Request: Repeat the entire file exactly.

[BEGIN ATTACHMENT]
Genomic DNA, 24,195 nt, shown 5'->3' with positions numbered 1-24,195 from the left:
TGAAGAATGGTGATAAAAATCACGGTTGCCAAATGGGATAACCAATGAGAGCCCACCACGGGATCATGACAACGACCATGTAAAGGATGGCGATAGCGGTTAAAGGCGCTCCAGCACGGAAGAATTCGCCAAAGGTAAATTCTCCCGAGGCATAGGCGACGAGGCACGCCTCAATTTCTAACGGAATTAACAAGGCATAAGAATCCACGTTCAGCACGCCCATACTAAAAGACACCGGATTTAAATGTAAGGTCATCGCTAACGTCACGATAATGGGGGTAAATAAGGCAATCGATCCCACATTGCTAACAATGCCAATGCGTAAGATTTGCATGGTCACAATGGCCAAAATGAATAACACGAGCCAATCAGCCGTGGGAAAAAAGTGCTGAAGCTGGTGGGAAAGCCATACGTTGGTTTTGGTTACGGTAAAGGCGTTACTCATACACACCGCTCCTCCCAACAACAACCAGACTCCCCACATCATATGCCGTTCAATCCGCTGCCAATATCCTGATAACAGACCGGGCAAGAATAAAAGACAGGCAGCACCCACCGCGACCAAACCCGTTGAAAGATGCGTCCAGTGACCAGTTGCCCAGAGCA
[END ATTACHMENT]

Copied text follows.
Genomic DNA, 24,195 nt, shown 5'->3' with positions numbered 1-24,195 from the left:
TGAAGAATGGTGATAAAAATCACGGTTGCCAAATGGGATAACCAATGAGAGCCCACCACGGGATCATGACAACGACCATGTAAAGGATGGCGATAGCGGTTAAAGGCGCTCCAGCACGGAAGAATTCGCCAAAGGTAAATTCTCCCGAGGCATAGGCGACGAGGCACGCCTCAATTTCTAACGGAATTAACAAGGCATAAGAATCCACGTTCAGCACGCCCATACTAAAAGACACCGGATTTAAATGTAAGGTCATCGCTAACGTCACGATAATGGGGGTAAATAAGGCAATCGATCCCACATTGCTAACAATGCCAATGCGTAAGATTTGCATGGTCACAATGGCCAAAATGAATAACACGAGCCAATCAGCCGTGGGAAAAAAGTGCTGAAGCTGGTGGGAAAGCCATACGTTGGTTTTGGTTACGGTAAAGGCGTTACTCATACACACCGCTCCTCCCAACAACAACCAGACTCCCCACATCATATGCCGTTCAATCCGCTGCCAATATCCTGATAACAGACCGGGCAAGAATAAAAGACAGGCAGCACCCACCGCGACCAAACCCGTTGAAAGATGCGTCCAGTGACCAGTTGCCCAGAGCA